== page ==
Vince Cable's Speech to the Green Liberal Democrat Conference, Nottingham 19th May 2018 - from Summer 2018 Challenge Magazine
In GLD Challenge Summer 2018
Introduction by Wera Hobhouse, MP.
Wera first met Vince at Green conference in Rochdale in 2005 so she was clear Vince has the skill of explaining complicated things to us and that he has a long track record on Environmental issues.
Thanks Wera. Wera is a tremendous addition to our party.
We (as LibDems) have been through some difficult years but there is a new sense of optimism with the successes in the recent elections, even better than we foresaw. As well as getting councillors elected it is about running new councils where we need to do things when we get there and having green ideas and actions is a key part of that. I know in many parts of the party we have been through some awful years but when we are very much back off the floor and in recovery mode and that's the context in which I want to talk to you.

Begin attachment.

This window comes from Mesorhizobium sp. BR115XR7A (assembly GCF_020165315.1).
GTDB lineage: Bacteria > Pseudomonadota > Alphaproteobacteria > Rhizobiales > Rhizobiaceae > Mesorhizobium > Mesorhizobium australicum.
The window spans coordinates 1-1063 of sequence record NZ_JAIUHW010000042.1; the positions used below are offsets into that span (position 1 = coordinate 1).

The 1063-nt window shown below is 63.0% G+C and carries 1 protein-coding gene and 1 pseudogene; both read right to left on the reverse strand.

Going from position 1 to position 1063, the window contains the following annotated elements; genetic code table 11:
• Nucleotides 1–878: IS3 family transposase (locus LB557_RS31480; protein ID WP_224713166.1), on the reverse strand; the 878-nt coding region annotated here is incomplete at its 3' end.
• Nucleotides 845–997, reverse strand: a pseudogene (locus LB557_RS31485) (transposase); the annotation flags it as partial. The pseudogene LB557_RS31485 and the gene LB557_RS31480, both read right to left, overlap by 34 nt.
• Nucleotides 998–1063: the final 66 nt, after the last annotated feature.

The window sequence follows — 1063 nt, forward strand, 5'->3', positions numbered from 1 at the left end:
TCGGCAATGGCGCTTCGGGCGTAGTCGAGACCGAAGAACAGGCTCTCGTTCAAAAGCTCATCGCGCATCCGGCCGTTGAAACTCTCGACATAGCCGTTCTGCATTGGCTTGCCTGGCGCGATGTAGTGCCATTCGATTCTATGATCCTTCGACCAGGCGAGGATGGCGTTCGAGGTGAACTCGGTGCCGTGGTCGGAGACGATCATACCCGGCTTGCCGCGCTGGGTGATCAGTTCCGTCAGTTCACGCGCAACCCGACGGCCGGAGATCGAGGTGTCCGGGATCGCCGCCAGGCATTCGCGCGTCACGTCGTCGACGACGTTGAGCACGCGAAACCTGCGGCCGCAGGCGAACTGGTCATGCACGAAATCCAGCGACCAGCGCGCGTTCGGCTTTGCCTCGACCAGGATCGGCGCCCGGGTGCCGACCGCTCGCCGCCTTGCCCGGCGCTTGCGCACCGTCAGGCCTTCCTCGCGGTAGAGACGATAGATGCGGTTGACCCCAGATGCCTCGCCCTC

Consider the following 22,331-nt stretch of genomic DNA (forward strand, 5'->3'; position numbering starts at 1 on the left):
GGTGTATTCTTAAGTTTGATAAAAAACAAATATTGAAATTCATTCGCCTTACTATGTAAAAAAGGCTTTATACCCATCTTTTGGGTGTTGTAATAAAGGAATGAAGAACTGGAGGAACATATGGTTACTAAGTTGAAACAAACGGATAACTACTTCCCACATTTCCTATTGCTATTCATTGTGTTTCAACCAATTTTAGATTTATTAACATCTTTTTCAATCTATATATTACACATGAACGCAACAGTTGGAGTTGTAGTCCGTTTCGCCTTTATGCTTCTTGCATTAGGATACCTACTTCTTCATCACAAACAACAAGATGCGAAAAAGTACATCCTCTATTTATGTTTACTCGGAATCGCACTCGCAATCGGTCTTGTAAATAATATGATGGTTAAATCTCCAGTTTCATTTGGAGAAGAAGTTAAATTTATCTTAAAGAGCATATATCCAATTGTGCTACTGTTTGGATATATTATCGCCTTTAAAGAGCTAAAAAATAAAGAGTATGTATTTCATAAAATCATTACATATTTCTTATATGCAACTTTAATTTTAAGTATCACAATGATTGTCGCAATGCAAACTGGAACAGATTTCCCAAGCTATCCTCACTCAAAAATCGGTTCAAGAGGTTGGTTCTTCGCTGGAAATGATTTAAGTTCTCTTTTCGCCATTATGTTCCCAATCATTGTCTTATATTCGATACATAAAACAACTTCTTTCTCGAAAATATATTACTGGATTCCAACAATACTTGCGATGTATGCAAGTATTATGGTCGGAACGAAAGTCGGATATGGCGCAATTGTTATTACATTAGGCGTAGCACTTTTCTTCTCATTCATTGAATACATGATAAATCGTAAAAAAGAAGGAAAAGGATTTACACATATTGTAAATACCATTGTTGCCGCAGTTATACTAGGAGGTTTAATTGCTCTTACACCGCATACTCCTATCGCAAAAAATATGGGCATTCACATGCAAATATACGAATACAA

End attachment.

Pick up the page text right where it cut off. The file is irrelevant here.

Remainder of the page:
You've already had Wera and Ed and Lynn talking to you about policy in terms of what we've done in government, what we are now thinking of and what the priorities are. I don't want to bore you by just going over all that again so I'll adopt a slightly different approach, which I hope works, with talking about my own journey through Green issues which is, as you will discover, a little bit unorthodox but it has culminated in the last few weeks in my reaching an agreement with Caroline Lucas of the Green Party that we should be fighting jointly in my own borough. We did so, where we had a pact with them and they actually finished up getting more seats than we'd calculated because we were rather generous, but the principle of collaboration was established which I know is deeply controversial in some parts of the party (a lot of people hate it and I think some people in the Green Party hate it too) but I think it's grown up and I've embraced it for two reasons. One is the difficulties we have as the 3rd, or in their case the 4th party, struggling for hearing and the first past the post system it makes sense to work together but also because there is a lot of overlap in values and let's pool them is my view, so let's see what happens It may work or it may not in some parts of the country but I just want to explain how I got to this point.